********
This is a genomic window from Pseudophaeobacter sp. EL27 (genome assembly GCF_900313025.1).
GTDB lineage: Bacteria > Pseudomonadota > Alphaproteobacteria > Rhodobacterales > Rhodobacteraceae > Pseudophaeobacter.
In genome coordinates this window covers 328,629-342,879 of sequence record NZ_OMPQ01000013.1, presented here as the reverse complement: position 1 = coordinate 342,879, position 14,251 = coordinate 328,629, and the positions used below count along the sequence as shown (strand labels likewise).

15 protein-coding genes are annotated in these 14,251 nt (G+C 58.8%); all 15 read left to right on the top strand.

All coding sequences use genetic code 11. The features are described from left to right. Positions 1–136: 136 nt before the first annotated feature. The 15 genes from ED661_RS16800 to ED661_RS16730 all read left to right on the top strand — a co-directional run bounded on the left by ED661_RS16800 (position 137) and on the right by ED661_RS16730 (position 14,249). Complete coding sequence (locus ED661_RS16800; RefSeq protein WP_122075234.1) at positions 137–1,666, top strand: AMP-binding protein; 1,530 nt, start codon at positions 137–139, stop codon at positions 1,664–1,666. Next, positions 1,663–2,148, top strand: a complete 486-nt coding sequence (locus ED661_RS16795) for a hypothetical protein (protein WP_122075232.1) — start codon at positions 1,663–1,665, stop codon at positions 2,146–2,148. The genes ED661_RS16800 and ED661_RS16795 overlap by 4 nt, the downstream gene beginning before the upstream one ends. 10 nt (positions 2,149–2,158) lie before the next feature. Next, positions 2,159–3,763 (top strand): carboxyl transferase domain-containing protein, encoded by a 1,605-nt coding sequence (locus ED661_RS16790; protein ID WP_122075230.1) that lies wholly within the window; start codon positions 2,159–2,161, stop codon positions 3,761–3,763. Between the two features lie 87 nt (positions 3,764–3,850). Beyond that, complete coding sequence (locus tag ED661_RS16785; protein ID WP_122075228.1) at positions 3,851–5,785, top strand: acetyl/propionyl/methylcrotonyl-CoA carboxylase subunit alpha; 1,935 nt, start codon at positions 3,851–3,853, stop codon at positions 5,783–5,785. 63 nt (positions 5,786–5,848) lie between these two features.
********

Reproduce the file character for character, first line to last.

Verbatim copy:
This is a genomic window from Pseudophaeobacter sp. EL27 (genome assembly GCF_900313025.1).
GTDB lineage: Bacteria > Pseudomonadota > Alphaproteobacteria > Rhodobacterales > Rhodobacteraceae > Pseudophaeobacter.
In genome coordinates this window covers 328,629-342,879 of sequence record NZ_OMPQ01000013.1, presented here as the reverse complement: position 1 = coordinate 342,879, position 14,251 = coordinate 328,629, and the positions used below count along the sequence as shown (strand labels likewise).

15 protein-coding genes are annotated in these 14,251 nt (G+C 58.8%); all 15 read left to right on the top strand.

All coding sequences use genetic code 11. The features are described from left to right. Positions 1–136: 136 nt before the first annotated feature. The 15 genes from ED661_RS16800 to ED661_RS16730 all read left to right on the top strand — a co-directional run bounded on the left by ED661_RS16800 (position 137) and on the right by ED661_RS16730 (position 14,249). Complete coding sequence (locus ED661_RS16800; RefSeq protein WP_122075234.1) at positions 137–1,666, top strand: AMP-binding protein; 1,530 nt, start codon at positions 137–139, stop codon at positions 1,664–1,666. Next, positions 1,663–2,148, top strand: a complete 486-nt coding sequence (locus ED661_RS16795) for a hypothetical protein (protein WP_122075232.1) — start codon at positions 1,663–1,665, stop codon at positions 2,146–2,148. The genes ED661_RS16800 and ED661_RS16795 overlap by 4 nt, the downstream gene beginning before the upstream one ends. 10 nt (positions 2,149–2,158) lie before the next feature. Next, positions 2,159–3,763 (top strand): carboxyl transferase domain-containing protein, encoded by a 1,605-nt coding sequence (locus ED661_RS16790; protein ID WP_122075230.1) that lies wholly within the window; start codon positions 2,159–2,161, stop codon positions 3,761–3,763. Between the two features lie 87 nt (positions 3,764–3,850). Beyond that, complete coding sequence (locus tag ED661_RS16785; protein ID WP_122075228.1) at positions 3,851–5,785, top strand: acetyl/propionyl/methylcrotonyl-CoA carboxylase subunit alpha; 1,935 nt, start codon at positions 3,851–3,853, stop codon at positions 5,783–5,785. 63 nt (positions 5,786–5,848) lie between these two features.